Technion researchers discover protein channelrhodopsins that evolved from algae into giant viruses that infect them
Researchers at the Technion Faculty of Biology have discovered protein channelrhodopsins, acquired and evolved from algae into giant viruses that infect them
Researchers at the Technion Faculty of Biology have for the first time discovered unique photoreceptors in marine giant viruses and the algae they infect. The study, published in Current Biology, was performed by lead researcher Professor Oded Béjà and postdoctoral researcher Dr. Andrey Rozenberg.
Prof. Béjà’s research team studies microbial rhodopsins, proteins that help unicellular organisms to harvest light energy (in a process that differs from photosynthesis) and also detect light in a way remotely similar to animal vision. This study focused on the family of the light-activated ion channels called channelrhodopsins (ChRs), microbial rhodopsins that directly translate absorbed light into ion fluxes across cellular membranes. These proteins, which naturally originate in unicellular algae, are used in neuroscience as the main optogenetic tool for precise manipulation – stimulation and inhibition – of neurons and other excitable cells, through the use of light. Optogenetics has caused a revolution in neuroscience research and today is considered to be the best method for activating specific cells to examine their impact on the functioning of the organism.
Channelrhodopsins, which were first discovered as green algal proteins localized to the so-called eyespots, help the proteins find optimal light conditions by driving their phototaxis. Diverse channelrhodopsins have been discovered in recent years in other unicellular algae and also non-photosynthetic single-cell organisms.
The Technion’s research team, which performed a metagenomic analysis of seawater, has now found that viruses that infect algae contain genes coding for channelrhodopsins. The search for related proteins brought about the discovery of a whole new family of channelrhodopsins that originated in “primitive” green algae and anion-conducting activity that originated in algae. Through electrophysiological experiments, they demonstrated that the channelrhodopsins from the viruses and the algae function as anion-conducting light-dependent channels.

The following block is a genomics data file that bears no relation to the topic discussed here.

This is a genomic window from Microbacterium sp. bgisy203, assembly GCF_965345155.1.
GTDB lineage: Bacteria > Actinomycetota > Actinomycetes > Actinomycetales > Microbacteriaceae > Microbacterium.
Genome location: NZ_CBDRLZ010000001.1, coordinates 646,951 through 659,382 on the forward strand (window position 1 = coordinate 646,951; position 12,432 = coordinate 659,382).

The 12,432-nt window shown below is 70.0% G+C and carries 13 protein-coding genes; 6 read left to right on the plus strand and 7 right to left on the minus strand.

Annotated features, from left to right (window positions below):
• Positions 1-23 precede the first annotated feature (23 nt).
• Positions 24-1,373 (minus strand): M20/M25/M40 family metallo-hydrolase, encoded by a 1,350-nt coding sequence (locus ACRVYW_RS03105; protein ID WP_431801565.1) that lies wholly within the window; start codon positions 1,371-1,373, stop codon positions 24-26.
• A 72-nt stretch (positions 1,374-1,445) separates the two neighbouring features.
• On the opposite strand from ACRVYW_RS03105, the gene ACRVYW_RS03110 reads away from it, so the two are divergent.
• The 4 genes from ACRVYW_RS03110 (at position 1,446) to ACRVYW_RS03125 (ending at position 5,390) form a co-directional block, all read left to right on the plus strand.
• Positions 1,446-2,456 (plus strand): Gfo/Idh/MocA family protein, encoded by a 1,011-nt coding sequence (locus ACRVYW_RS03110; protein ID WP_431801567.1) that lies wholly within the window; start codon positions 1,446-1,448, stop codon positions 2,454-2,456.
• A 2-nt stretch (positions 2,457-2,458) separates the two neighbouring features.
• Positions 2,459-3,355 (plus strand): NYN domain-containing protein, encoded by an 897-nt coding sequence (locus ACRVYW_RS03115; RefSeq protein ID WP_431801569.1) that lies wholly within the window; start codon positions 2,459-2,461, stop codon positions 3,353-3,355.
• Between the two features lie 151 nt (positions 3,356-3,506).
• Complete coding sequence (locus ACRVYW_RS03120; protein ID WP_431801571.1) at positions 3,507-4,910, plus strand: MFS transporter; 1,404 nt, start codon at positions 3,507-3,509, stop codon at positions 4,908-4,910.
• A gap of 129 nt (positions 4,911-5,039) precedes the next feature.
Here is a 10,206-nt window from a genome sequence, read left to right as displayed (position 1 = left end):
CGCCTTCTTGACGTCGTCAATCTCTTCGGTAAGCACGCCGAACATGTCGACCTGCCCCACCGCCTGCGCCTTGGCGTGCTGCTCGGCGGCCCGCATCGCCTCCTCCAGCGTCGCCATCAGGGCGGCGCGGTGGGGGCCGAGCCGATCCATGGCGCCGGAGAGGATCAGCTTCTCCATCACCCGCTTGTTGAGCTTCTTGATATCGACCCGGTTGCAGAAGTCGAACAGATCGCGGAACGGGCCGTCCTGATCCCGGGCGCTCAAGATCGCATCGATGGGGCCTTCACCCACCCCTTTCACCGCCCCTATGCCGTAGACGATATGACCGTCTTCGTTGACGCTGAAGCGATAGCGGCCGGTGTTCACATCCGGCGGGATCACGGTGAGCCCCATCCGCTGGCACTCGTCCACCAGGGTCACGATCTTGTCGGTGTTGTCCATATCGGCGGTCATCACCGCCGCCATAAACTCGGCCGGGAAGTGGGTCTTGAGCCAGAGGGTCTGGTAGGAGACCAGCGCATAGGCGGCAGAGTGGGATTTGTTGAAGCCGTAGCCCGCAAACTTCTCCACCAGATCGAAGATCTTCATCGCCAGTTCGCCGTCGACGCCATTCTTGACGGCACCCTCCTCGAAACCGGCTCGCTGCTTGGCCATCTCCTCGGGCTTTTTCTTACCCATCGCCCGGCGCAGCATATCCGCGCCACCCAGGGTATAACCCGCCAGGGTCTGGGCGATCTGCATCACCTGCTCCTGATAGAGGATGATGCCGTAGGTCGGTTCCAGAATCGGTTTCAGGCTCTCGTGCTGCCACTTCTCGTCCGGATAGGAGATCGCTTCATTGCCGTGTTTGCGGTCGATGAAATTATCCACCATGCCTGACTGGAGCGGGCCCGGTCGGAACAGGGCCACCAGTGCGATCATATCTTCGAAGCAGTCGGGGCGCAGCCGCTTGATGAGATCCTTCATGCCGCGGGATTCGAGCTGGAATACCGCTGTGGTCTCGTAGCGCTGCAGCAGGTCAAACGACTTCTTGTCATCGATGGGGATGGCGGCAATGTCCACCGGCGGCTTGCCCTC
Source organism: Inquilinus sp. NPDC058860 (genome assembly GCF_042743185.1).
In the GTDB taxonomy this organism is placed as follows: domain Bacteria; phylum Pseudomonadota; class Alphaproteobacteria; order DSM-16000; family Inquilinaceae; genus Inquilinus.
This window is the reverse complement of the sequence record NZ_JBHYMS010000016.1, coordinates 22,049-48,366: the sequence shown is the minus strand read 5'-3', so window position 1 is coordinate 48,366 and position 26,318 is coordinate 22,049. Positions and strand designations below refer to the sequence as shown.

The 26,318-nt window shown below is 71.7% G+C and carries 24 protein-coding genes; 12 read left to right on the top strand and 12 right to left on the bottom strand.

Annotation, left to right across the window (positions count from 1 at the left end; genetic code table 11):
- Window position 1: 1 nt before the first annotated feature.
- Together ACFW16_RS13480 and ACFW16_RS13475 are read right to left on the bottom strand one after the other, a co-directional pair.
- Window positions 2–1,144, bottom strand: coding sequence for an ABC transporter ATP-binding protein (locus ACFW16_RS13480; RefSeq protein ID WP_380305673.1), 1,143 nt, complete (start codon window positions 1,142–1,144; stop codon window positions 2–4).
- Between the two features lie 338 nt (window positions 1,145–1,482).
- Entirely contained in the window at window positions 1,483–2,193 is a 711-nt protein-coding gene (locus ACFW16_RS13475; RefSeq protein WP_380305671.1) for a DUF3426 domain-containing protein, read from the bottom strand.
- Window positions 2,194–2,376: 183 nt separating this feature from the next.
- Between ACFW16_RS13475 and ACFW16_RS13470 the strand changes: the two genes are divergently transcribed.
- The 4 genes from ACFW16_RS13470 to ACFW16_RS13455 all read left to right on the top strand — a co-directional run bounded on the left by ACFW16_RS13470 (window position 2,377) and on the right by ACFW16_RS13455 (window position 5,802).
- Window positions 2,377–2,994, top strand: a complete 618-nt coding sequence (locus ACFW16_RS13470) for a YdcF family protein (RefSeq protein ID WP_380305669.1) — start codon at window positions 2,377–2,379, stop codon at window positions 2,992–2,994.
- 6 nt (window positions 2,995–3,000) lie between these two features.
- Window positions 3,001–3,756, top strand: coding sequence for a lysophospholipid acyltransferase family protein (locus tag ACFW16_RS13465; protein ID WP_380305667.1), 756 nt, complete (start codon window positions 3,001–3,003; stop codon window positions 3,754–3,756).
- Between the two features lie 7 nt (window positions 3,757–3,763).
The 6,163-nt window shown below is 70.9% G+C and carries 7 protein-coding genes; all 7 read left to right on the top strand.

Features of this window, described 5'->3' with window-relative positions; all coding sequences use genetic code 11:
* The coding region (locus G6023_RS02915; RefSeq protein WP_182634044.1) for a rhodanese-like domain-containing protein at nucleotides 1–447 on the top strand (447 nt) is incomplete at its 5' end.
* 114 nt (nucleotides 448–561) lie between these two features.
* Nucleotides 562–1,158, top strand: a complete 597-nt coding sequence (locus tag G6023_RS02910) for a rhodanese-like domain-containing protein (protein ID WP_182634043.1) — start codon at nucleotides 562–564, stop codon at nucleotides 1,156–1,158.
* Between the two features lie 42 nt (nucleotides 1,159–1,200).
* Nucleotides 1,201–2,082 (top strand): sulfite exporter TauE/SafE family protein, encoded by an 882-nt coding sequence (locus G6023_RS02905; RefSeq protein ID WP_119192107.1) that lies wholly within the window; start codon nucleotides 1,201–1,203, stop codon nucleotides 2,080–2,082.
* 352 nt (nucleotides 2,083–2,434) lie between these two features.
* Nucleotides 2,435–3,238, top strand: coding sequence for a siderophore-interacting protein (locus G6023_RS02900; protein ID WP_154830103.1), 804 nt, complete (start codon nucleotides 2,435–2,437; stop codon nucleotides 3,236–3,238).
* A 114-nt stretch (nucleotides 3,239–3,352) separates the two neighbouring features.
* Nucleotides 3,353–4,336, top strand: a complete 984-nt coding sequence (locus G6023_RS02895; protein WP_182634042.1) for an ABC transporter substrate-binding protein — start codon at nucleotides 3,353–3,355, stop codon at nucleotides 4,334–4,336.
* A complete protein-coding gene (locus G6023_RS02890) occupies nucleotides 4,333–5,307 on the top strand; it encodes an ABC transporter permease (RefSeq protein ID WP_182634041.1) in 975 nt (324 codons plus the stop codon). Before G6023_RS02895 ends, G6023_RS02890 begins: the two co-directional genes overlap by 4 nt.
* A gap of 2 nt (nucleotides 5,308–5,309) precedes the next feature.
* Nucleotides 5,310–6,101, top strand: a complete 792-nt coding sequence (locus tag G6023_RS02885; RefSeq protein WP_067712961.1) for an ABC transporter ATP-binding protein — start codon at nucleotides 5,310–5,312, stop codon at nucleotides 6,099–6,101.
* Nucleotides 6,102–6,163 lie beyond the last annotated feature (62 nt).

According to Prof. Béjà, “Our quest led us to the conclusion that the origin of these channelrhodopsins is not in the virus but in the algae that they infect, and we estimate that at some point in the evolutionary process, a giant alga-infecting virus “stole” a channelrhodopsin gene for its own benefit. We hypothesize that the viruses can manipulate the host’s swimming behavior, thus controlling its light responses and directing it to locations where irradiation conditions are favorable for the virus.”
The study is based on data collected in Tara Oceans, a global oceanic research expedition undertaken to collect samples for mapping marine biodiversity, which traveled on board the vessel Tara.
The research project was carried out in collaboration with Professor Peter Hegemann of Humboldt University of Berlin, Germany, and his team.
For the article in Current Biology click here